Your parent has probably been smoking for quite some time. The thought of quitting has undoubtedly crossed their minds and several unsuccessful attempts have been made. They know the consequences of smoking, but just don’t think that they have what it takes to get through the withdrawal period and make it to the other side. Fortunately, you, as a family caregiver, are in a great position to help them get over the hump and make this attempt their final and successful one to living a smoke-free life.
Knowing the diseases that are linked to smoking can often help motivate someone. These include cancer, emphysema, chronic bronchitis, heart attack, stroke, cataracts, and many other diseases. Key physiological changes occur shortly after quitting. According to the National Institute of Health, these changes occur as soon as one quits:
- Heart rate drops to normal 20 minutes after quitting
- Carbon monoxide levels return to normal 12 hours after quitting
- Heart attack risk starts to drop and lung function improves 2 weeks to 3 months after quitting
In addition to these changes, one’s energy increases dramatically and the quality of one’s sleep also improves.
Helping your Loved One Quit
A government-sponsored website–Smokefree 60+–is designed with seniors in mind and contains a wealth of information for both caregivers and those ready to quit smoking. An online plan of attack is available as well as recommendations for exercise, healthy eating, handling depression and recommended lifestyle changes. Tools and medications are recommended when dealing with withdrawal symptoms. In addition, they offer online support, including a quitline and online counselors.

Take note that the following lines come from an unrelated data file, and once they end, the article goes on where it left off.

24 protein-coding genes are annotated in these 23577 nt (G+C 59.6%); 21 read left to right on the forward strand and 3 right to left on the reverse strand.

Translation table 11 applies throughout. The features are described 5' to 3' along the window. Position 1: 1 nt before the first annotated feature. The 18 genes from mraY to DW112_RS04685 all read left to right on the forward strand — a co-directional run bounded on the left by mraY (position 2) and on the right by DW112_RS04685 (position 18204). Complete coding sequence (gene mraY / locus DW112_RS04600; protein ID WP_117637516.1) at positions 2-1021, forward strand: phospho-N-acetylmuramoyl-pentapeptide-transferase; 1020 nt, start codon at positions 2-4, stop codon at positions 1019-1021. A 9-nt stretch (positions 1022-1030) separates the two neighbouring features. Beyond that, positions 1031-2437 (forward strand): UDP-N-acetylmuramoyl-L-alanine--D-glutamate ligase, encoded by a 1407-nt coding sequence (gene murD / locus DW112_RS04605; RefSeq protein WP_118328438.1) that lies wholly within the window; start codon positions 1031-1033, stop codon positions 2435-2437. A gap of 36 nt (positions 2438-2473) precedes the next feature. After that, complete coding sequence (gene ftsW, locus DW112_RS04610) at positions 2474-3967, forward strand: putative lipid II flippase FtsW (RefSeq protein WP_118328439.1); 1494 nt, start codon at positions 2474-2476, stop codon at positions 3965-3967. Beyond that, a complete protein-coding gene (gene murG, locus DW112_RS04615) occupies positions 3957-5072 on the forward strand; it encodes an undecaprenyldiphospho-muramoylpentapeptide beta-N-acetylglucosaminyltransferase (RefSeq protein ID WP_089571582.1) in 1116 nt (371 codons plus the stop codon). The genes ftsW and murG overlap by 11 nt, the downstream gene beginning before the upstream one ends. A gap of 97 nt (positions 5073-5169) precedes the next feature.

A family caregiver plays a key role in helping their parents quit. Suggestions include the following:
- Keep items in their home that can act as a substitute. This may include celery and carrots with dip, hard sugar-free candies, and gum.
- Find ways to keep them busy and active so that their mind wanders less to what they are
missing and more to what they are enjoying.
- Celebrate their milestones.
- Keep them out of environments where others are smoking and let anyone know that comes to visit them that smoking is not allowed.
- Maintain a positive attitude even if they stumble.
- Make an appointment with their primary health care provider if the withdrawal stage proves too difficult to navigate. Patches or other medicinal support may be warranted.
Home Care Provider
If you feel that your loved one could use more support than you and your family can presently provide, consider obtaining the services of a home care provider. They can help distract your parent—keeping them active and engaged—as well as prepare healthy meals and accompany them on daily walks. Before you know it, your parent will be living a smoke-free life and enjoying the many benefits.
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